For years I have argued that the U.S. needs a revised guest worker program. Many of my colleagues scoff at the idea, thinking that our H2-A visa program, which links agricultural workers to their employer for housing and health care. It’s a program that might work well for farmer, but it makes the immigrant worker beholden to his or her employer.
Canada’s worker visa has its drawbacks, but the WAPO article point out that it is designed to offer safe, stable employment and worker protection and to actively encourage workers to return home at the end of the growing season. While not necessarily ideal, it does meet the needs of the laborer, to some degree.
Only married men are eligible for the Canadian program, preferably those with young children, and their families must remain in Mexico. Another incentive to return home: a cut of the migrants’ wages is placed in a Canadian pension fund, receivable only if they return to Mexico.
Once in Canada, the workers live like monks, sleeping in trailers or barracks, under contractual agreements that forbid them from drinking alcohol and having female visitors, or even socializing with other Mexican workers from different farms. Most of their time in Canada is limited to sleeping, eating and working long days that can stretch to 15 hours, without overtime pay.“People look to Canada as a model for their success at making temporary workers truly temporary,” said David FitzGerald, an immigration expert at the University of California at San Diego. “But the way they are prevented from staying is by socially isolating them to an extreme degree, controlling their movements and systematically preventing them from interacting with Canadian society,” he said.“From a labor rights perspective, it’s troubling, but it’s appealing to policymakers because it keeps the workers temporary,” FitzGerald said.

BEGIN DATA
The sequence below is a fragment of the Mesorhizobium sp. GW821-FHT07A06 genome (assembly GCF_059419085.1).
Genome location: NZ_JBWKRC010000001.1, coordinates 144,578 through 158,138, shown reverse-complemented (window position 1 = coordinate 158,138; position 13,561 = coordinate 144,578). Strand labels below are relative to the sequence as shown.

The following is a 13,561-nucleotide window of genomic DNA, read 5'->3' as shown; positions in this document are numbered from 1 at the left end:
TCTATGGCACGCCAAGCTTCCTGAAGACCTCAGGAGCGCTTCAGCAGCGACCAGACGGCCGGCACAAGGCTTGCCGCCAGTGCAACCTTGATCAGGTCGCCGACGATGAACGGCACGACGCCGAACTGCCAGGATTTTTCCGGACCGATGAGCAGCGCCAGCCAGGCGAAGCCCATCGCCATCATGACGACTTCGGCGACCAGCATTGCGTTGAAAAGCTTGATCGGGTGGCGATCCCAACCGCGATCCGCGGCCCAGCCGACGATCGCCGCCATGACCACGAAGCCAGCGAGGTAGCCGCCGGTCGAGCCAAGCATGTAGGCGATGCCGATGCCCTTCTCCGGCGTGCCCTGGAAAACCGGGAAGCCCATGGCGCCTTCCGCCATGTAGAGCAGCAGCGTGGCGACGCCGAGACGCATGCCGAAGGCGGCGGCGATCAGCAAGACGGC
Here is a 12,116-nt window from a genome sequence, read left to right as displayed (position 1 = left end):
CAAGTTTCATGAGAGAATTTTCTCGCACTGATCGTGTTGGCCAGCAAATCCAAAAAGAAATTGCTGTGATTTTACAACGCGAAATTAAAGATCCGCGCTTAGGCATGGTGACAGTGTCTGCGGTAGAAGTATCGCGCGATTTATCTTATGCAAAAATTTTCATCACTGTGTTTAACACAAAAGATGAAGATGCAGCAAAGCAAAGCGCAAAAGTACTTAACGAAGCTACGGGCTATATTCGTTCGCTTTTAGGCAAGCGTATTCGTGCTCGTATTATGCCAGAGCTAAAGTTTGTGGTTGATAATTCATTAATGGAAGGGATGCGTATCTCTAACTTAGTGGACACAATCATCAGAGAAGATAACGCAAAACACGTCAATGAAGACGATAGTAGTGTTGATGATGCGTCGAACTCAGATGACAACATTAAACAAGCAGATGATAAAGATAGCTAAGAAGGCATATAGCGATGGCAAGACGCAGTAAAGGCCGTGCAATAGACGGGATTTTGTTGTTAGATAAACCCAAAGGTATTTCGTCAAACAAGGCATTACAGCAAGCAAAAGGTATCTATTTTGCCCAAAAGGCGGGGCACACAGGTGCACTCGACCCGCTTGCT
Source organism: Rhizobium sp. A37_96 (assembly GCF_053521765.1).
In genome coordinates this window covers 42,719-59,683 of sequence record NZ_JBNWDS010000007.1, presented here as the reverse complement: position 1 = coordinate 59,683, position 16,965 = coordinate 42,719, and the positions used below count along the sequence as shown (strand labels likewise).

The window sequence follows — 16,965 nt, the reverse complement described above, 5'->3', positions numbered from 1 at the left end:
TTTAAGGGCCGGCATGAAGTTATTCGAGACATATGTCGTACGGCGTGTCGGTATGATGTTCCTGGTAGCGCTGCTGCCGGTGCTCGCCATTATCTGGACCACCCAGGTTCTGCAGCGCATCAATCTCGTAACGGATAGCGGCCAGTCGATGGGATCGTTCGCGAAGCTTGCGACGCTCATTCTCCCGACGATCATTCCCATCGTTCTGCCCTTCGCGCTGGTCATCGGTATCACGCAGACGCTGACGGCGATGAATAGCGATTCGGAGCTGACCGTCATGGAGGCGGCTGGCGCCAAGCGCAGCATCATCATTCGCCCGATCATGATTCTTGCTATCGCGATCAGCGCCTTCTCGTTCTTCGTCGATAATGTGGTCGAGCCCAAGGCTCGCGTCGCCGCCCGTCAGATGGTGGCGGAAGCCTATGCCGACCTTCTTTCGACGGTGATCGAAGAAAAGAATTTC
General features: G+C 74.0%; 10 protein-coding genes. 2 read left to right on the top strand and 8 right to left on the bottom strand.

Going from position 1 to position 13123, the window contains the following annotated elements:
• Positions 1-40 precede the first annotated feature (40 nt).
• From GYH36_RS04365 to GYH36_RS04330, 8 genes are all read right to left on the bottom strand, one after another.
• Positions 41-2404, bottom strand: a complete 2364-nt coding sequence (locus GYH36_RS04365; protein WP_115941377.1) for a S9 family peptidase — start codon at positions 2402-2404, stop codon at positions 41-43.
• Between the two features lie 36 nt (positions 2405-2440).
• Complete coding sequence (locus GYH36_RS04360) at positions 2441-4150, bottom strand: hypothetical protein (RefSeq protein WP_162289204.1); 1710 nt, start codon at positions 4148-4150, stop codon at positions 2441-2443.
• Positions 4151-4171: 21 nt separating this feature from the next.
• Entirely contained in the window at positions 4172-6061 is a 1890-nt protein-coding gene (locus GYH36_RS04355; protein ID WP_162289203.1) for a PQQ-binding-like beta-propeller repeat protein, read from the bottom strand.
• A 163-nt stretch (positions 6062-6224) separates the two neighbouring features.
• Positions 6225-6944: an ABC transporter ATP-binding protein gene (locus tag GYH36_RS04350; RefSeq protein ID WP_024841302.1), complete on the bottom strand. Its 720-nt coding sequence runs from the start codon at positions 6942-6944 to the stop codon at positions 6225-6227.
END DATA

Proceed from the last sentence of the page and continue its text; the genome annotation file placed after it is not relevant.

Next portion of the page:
Still, migrants interviewed here in the high desert towns of rural Zacatecas said work in Canada is hard but fair and well-paid. Their employers treated them well, they said, and when they didn’t, the local Mexican consulate intervened.
“The consulate threatens to take away their Mexicans, and usually that’s enough,” said Armando Tenorio, who first worked in Quebec tending flowers and herbs inside a massive greenhouse.
At the same time, one wonders why governments cannot simply offer temporary visas for a fee. If human traffickers are charging upwards of $5000 for what all know to be a perilous border crossing, it seems reasonable that there are resources available to pay a fee to do the same safely. Once in the U.S., workers could freely seek employment where they wish, and if job were unavailable, they would likely go home. That has been the trend during the recession, and there is ample research to support this assumption historically.
What is troubling about the current U.S. and Canadian temporary worker visas is the need to control the immigrant. It’s clear from the Canadian example that for Mexicans participating in the program, safety, security and fairness are as important as freedom to live and work where one pleases. That is something we all need to consider as the U.S. slowly considers immigration reform.